Michael Baugh CPDT-KA, CDBC
Seriously, most of my days are good days. My best days are Tad days.
It takes me a little more than an hour to get to the clinic where Tiffany and Tad work. On the way I think about Tad, how much he’s improved, and the work we still need to do. I also sing along (a bit too loudly) to some of my favorite music, but that’s off the subject.
The truth is Tad is improving – a lot. I walked into the treatment area of the clinic unannounced and he didn’t make as much as a peep. Tiffany says he’s not barking very much at all when he’s in that area looking out into the lobby. He doesn’t bark at all anymore when the front door chime rings; and he greets people nicely in the lobby.
We focused this visit on teaching Tad some manners in the treatment area (go to your spot and stay). We also addressed his habit of biting for attention during play. Play biting isn’t the same as emotionally driven fear biting or so-called aggressive biting. Still, it hurts just the same. I was pleased when Tad and I played a bit and he didn’t bite me. I was equally chagrined when he gave Tiffany a few good chomps.
For dogs, the function of bites that are rooted in fear or aggression are all about making something stop or go away. The function of play bites is to get something going. The motivation is totally different. How do we stop it? First, we teach Tad how to control his play. Good dog play includes pauses, short breaks. Watch dogs at play and you’ll see them stop and start often. That’s the polite way to play. So we’re teaching Tad how to start play with humans (when we prompt it) and how to “settle,” which means sit and take a short break. The idea is to keep these training sessions short so Tad doesn’t get excited enough to bite. If he bites and ignores the “settle” cue, he gets a “too bad” and a time out. For a social animal like Tad, nothing could be worse than losing a round of play for a trip to the penalty box. That’s how he’s going to learn to watch his mouth.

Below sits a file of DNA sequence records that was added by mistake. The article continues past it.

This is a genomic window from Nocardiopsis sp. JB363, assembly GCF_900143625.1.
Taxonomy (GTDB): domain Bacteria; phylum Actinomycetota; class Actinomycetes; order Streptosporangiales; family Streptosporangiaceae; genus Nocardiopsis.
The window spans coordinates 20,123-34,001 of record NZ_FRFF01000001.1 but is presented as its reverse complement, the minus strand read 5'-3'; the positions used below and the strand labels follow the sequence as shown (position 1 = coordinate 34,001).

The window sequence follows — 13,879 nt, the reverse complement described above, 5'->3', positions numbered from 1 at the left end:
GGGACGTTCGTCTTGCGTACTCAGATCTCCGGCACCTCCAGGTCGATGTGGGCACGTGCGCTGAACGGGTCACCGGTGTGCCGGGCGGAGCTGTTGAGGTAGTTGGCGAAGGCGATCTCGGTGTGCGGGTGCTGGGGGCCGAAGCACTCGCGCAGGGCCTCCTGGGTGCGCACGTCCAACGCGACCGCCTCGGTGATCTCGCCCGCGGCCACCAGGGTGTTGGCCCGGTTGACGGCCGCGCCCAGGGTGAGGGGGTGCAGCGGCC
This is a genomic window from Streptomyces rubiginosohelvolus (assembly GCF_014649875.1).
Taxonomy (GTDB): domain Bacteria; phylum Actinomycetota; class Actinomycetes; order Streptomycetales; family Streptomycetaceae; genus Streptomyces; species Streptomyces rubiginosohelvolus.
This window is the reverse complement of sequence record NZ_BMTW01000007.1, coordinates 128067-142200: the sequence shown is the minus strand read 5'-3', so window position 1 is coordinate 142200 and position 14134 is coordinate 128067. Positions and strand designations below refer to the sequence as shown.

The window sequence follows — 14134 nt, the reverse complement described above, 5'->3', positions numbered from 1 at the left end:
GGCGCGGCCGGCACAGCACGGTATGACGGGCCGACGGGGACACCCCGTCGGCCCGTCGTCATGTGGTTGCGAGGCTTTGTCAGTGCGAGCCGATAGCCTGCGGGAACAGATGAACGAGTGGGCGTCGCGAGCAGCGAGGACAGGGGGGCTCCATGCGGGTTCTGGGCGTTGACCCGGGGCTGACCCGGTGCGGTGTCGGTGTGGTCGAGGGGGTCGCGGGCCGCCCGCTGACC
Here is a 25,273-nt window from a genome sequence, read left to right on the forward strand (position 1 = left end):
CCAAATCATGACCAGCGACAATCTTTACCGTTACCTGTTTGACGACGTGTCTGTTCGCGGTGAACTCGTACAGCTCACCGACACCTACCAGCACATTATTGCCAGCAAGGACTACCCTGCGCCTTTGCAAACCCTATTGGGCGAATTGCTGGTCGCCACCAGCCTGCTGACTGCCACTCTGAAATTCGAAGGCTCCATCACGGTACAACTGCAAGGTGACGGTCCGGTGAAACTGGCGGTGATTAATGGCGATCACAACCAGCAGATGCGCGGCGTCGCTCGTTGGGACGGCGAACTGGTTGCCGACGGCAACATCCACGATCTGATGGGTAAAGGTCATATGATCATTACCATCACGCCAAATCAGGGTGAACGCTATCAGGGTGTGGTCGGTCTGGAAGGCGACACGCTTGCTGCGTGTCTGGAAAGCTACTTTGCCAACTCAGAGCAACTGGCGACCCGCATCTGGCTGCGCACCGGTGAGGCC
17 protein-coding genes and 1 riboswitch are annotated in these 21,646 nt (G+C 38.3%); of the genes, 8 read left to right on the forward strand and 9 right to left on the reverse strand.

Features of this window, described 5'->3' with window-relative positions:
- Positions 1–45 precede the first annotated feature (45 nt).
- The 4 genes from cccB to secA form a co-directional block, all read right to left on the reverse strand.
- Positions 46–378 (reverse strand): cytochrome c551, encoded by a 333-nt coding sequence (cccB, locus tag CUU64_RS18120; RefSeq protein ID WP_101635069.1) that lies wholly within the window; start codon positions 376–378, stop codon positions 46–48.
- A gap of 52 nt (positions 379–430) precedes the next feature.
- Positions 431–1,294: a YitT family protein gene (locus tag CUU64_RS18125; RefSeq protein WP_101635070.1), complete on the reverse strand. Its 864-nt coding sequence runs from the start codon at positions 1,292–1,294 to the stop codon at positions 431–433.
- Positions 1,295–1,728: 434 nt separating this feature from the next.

Tad uses his teeth a lot playing with dogs too. That got me wondering about the great mystery of his past. A lot of play biters were single puppies, or puppies removed from the litter too early (prior to 7 weeks of age). Was Tad an only child? Did he loose his siblings too early? Puppies are good about teaching their littermates to mind their mouthy manners. I get the sense Tad missed out on this learning.
Dogs can’t tell their own stories. We’re left to wonder, what was Tad’s life like before Tiffany found him, skinny and sick, lost and forgotten? So much of his behavior tells us he lived with people. Who were they? Did they send him away or just let him wander off? Was it because of the biting? Do they think about him? Do they miss him?
I think about that on my way home, south on I-45 toward Houston, almost 6 months to the day from when Tiffany found Tad. I don’t know, but I believe dogs draw from a deep well of forgiveness. I like to think Tad’s moved on and doesn’t dwell on the hurt of past offenses the way we humans do. There’s lots to learn from all this. The thing is it’s hard to tell sometimes who’s doing the learning and who’s doing the teaching.
It’s a hot Fall day in southeast Texas and there are plump promising rain clouds on the horizon. Tad’s improving, and it’s already better than a good day. Time to turn up the music and sing.